Professor Jem Bendell

By Jem Bendell and Katie Carr

Many more people are waking up to the predicament we are in, where rapid climate change threatens the future of our societies – and even our species. Hundreds of thousands of people have downloaded the Deep Adaptation paper and thousands joined the Facebook group. Launching the Deep Adaptation Forum is one means of enabling that interest to become useful collaboration.love

As people begin to work with our colleagues and discuss what “Deep Adaptation” could mean (and what it doesn’t), we wish to clarify some core ideas that have been expressed in more detail elsewhere.

Deep Adaptation refers to the personal and collective changes that might help us to prepare for – and live with – a climate-induced collapse of our societies. Unlike mainstream work on adaptation to climate change, it doesn’t assume that our current economic, social, and political systems can be resilient…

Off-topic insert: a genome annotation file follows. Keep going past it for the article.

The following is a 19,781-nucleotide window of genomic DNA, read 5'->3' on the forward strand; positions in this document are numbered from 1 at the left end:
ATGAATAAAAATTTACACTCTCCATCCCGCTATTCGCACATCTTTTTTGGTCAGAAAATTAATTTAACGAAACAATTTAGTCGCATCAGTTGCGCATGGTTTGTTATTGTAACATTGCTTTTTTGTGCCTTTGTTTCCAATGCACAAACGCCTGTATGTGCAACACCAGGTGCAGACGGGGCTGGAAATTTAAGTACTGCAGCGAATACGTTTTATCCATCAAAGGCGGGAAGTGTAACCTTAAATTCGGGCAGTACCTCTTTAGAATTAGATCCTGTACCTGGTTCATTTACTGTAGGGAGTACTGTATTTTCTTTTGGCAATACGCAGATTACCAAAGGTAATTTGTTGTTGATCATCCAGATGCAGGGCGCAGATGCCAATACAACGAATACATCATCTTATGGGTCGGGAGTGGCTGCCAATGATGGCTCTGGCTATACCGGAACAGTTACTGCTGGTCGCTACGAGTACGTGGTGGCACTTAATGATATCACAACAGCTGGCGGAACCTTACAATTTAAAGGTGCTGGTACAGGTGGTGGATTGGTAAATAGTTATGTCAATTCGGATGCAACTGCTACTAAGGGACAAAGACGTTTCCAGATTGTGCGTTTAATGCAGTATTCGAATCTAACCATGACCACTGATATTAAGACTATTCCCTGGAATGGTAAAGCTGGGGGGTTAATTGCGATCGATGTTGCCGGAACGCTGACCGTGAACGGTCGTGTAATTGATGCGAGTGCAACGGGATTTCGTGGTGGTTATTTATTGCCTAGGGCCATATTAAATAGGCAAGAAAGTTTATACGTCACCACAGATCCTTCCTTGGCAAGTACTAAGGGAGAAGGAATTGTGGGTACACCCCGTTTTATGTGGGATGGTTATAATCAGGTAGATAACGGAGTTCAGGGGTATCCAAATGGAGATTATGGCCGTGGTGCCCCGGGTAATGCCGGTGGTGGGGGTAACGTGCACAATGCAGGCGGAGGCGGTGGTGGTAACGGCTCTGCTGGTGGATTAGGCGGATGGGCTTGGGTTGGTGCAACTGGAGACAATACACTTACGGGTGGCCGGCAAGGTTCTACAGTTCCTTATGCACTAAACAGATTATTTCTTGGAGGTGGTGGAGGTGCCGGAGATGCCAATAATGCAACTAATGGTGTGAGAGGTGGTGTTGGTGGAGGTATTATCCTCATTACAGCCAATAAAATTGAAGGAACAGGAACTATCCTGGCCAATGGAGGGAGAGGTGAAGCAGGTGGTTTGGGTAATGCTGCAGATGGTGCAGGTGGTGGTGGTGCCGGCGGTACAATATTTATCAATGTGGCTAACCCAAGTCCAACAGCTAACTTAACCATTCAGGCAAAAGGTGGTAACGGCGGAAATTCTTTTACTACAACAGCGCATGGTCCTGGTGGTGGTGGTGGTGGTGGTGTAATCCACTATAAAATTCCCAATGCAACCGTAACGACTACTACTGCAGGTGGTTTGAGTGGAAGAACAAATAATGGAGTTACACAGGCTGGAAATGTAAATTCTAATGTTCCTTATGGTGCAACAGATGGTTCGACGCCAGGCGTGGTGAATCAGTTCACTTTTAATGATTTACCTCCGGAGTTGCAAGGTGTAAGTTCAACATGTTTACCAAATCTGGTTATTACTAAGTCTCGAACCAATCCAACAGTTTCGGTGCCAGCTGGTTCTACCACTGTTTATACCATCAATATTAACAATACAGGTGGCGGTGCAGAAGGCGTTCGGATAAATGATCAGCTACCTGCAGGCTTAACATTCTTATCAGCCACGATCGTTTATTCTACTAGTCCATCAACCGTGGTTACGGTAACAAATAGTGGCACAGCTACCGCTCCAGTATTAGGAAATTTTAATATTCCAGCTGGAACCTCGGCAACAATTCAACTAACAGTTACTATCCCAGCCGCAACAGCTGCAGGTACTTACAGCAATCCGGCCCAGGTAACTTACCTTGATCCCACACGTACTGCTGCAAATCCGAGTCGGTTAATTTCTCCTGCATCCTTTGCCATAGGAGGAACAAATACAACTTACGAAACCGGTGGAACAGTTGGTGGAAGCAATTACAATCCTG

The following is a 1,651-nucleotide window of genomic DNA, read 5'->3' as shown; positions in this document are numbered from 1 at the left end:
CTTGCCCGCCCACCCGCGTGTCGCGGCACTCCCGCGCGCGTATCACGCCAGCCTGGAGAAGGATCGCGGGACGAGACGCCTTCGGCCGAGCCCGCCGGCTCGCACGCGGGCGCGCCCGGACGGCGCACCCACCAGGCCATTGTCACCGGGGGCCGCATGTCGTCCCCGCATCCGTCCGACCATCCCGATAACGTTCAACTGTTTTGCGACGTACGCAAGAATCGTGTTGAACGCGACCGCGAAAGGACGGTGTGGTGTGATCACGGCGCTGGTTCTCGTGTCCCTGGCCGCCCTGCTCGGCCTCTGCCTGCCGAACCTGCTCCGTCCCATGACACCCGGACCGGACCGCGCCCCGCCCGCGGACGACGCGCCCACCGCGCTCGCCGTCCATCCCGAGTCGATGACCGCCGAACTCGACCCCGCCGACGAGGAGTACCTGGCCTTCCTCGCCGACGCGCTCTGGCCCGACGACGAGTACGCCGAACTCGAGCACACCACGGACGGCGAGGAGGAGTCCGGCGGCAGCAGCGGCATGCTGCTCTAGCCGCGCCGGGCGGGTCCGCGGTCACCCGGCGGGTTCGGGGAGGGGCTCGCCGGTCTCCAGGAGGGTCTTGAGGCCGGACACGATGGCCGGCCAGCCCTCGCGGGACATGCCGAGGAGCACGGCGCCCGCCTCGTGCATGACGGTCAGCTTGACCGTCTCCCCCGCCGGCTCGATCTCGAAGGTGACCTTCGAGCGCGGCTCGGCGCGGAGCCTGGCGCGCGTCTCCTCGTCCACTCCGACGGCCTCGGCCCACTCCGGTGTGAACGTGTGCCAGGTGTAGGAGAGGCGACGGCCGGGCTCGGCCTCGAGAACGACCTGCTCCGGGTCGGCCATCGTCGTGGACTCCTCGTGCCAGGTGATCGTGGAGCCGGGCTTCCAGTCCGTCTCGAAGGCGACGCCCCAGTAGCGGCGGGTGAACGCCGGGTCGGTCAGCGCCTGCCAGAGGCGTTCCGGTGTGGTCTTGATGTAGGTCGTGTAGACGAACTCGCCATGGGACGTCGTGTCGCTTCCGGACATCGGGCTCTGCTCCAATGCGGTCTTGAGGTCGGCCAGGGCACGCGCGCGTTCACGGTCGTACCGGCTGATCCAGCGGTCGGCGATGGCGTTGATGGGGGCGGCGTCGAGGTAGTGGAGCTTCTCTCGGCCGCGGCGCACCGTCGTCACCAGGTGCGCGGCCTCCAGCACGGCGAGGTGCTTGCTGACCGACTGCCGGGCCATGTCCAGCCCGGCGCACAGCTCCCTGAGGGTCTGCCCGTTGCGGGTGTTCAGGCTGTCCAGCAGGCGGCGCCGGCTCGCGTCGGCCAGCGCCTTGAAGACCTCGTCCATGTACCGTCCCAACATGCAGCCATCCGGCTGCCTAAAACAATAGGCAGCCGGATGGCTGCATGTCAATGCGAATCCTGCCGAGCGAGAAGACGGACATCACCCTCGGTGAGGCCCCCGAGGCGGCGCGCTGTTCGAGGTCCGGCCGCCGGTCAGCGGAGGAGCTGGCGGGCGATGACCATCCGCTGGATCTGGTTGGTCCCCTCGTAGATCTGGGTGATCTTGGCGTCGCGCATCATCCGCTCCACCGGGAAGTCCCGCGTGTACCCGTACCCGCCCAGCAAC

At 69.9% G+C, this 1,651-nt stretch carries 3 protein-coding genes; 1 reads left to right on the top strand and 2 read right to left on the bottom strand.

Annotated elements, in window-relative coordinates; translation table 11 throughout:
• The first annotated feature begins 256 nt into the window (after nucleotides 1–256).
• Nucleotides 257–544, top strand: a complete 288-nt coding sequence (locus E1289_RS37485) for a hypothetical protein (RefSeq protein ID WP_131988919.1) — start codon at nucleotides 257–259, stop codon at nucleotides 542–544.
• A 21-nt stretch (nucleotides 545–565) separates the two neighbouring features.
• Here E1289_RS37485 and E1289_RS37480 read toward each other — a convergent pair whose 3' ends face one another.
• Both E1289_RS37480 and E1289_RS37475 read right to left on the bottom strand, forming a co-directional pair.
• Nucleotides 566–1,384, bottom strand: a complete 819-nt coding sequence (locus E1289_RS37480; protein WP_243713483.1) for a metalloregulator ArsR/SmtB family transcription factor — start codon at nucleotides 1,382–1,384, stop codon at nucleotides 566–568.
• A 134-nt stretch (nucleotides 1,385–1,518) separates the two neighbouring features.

View original post 1,146 more words

Noam Chomsky and the Compatible Left, Part IV

Popaganda

Read Part I here, Part II here, and Part III here

The Professor Becomes What He Always Was

Most of Chomsky’s shortcomings have been present from the beginning. He has long had the tendency to issue searing condemnations of American imperialism while damning its most demonized victims in even more totalizing terms. So despite conceding that Soviet “imperialism” was more benign than the American version, for instance, he nevertheless concurs with Ronald Reagan that “the ‘Evil Empire’ was in fact evil, was an empire and was brutal.” Despite acknowledging that America imperialism’s impact on the world has been more malignant, he nevertheless does not damn America as “evil.”

In another interview, he enumerated over the course of thousands of words some of America’s worst crimes from the past and present, yet concluded that it was actually North Korea which was probably “the most dangerous, craziest…

View original post 9,897 more words

Noam Chomsky and the Compatible Left, Part III